There is no doubt that Wales missed Gareth Bale but it is pretty doubtful that he would have made much difference to such a one sided game.
England had 56% of the possession and managed eleven attempts at goal to Wales’ three. Joe Hart will rarely have had an easier day as Wales failed to hit the target once.
Having said all that, Wales are a young team with a new manager, a new system and were missing their star player. Their time may come, but it looked to be a long way away today.
There were many positives to come out of the game for England although there will clearly be much sterner tests ahead. The defence looked solid, although I would have backed my son’s under sixteen team to soak up the little pressure they were put under.
In the midfield, Jack Wilshire took another step on the road to what looks like being a long international career and at the other end of the scale, Scott Parker showed that he has been desperately unlucky to be largely overlooked by England until being in his thirties.
The star of the show was Aston Villa wide man Ashley Young who was fouled for the penalty, coolly converted by Frank Lampard, made the second goal with a great run and cross and enjoyed his best display in an England shirt, deservedly picking up the man of the match award.
Up front, Darren Bent scored again and might just be beginning to show that he can make the step up from being a great club striker into being an international footballer.
The only disappointment was Wayne Rooney who put in a patchy performance and picked up a silly booking that rules him out of the next qualifier.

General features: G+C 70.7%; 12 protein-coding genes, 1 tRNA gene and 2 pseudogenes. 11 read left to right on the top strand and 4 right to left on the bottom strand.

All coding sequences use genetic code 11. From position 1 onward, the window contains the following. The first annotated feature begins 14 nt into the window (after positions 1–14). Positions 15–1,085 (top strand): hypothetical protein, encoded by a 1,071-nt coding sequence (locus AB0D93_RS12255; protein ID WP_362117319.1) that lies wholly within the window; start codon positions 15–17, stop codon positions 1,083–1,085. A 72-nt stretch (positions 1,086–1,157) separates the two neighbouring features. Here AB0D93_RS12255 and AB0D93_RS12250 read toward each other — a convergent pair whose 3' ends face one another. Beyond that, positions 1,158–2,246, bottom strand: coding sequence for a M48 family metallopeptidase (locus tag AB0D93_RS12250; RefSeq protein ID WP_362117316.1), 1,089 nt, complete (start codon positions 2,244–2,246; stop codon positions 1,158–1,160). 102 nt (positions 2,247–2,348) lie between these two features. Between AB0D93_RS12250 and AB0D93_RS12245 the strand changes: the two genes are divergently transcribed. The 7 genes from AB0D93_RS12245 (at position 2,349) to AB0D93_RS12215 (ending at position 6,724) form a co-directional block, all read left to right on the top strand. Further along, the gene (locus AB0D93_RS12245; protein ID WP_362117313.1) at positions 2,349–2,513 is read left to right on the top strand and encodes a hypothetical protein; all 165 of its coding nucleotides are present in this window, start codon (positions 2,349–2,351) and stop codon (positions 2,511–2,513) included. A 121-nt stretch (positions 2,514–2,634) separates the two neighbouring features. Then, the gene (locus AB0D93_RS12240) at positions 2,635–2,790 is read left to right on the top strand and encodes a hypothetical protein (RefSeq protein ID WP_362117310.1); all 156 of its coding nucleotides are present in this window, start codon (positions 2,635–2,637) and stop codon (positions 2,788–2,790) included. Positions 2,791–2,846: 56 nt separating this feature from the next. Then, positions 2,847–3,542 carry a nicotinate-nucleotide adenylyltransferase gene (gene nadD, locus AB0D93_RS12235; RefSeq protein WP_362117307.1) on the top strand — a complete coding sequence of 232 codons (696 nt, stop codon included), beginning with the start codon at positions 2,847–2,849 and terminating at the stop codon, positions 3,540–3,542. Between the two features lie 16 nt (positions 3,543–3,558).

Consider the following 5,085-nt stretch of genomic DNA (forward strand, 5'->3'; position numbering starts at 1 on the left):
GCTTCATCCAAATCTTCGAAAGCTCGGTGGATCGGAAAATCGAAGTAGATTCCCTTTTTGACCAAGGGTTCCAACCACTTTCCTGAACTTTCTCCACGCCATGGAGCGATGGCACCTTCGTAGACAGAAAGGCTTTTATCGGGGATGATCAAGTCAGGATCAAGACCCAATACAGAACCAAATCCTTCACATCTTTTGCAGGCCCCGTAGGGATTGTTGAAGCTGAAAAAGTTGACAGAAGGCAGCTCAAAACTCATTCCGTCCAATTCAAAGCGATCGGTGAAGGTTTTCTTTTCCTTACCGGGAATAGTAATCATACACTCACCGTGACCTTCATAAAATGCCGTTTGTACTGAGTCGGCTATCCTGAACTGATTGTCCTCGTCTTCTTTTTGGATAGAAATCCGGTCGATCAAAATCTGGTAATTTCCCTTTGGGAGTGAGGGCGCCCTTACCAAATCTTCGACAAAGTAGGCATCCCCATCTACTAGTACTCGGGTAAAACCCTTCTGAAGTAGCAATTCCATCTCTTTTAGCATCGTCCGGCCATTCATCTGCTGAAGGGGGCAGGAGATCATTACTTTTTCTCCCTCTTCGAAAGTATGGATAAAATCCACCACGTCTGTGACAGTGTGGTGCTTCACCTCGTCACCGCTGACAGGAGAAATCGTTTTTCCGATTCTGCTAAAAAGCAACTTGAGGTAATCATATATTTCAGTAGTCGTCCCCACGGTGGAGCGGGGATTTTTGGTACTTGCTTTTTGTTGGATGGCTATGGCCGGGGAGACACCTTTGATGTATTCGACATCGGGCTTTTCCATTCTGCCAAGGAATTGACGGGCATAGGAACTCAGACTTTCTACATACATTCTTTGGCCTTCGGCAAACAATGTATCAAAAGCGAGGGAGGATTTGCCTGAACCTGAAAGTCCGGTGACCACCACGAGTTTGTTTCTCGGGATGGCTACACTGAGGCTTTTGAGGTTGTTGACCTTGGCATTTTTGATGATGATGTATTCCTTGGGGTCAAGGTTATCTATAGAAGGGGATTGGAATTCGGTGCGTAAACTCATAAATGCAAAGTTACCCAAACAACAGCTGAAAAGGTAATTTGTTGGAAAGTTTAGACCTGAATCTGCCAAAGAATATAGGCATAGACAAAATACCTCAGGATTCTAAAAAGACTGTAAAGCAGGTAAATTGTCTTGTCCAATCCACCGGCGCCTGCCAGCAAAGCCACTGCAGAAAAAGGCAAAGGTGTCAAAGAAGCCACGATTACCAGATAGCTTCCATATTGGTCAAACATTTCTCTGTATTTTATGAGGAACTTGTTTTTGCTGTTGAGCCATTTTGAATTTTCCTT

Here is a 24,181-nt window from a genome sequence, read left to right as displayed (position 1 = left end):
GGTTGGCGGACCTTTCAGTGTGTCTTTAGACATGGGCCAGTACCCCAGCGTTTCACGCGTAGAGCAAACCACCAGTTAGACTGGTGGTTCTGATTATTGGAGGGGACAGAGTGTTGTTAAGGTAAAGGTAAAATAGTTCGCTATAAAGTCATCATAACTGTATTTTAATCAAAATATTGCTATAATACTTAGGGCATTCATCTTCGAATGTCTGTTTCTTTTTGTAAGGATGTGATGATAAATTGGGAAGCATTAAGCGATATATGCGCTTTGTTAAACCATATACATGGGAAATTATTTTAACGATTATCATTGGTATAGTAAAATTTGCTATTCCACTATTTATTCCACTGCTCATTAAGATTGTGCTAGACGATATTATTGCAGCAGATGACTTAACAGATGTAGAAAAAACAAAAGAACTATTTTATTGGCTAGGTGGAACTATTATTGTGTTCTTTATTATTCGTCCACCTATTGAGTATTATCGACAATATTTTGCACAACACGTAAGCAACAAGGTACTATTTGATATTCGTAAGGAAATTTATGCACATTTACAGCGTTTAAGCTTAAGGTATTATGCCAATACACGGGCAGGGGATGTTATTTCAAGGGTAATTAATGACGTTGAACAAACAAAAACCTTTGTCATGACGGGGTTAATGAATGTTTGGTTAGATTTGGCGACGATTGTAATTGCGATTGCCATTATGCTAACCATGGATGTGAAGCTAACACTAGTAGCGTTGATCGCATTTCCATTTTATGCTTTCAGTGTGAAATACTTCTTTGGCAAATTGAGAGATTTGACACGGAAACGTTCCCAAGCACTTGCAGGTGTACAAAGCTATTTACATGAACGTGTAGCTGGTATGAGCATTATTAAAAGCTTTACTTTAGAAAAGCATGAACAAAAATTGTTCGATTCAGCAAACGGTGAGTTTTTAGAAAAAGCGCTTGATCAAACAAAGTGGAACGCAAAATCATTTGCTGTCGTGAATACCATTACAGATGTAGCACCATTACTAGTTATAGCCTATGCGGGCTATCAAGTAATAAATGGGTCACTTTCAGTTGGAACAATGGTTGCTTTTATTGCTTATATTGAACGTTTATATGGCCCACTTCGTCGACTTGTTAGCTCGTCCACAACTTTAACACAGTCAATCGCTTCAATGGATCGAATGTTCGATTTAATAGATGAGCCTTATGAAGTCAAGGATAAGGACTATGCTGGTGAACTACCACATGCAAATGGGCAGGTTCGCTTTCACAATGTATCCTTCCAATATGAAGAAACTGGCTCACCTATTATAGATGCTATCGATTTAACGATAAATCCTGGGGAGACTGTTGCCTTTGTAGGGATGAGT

Overall it was a hugely disappointing afternoon for the Welsh who had started to believe that they had a chance of surprising their hated neighbours. This qualifying campaign has been little short of a disaster and Gary Speed has little choice but to build for the future and try to find some players to back up the likes of Gareth Bale and Aaron Ramsey.
As for England, it was a professional, if unspectacular performance. Fabio Capello and his men will be rightly pleased with their afternoon’s work.
The win might not mean much in the medium to long term and in the context of world football, but I think we should celebrate. After all, we don’t get too many chances to be happy with our national team.
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Nice article, but I’d like to say I am annoyed your reporting with such strong phrases as ‘surprising their hated neighbours’. It’s journalism like that which fuels the bitterness.
I’m all for rivalries where we can have a dig at the opposition for getting one over on them. But it’s currently more than that, which is only exacerbated by the media claiming it’s a relationship of hate!
That’s a fair point Bacon and I apologise for my use of terminology. The reaction to the national anthem was pretty unpleasant and I was probably swayed by that.
I agree that we need to get hatred out of the game.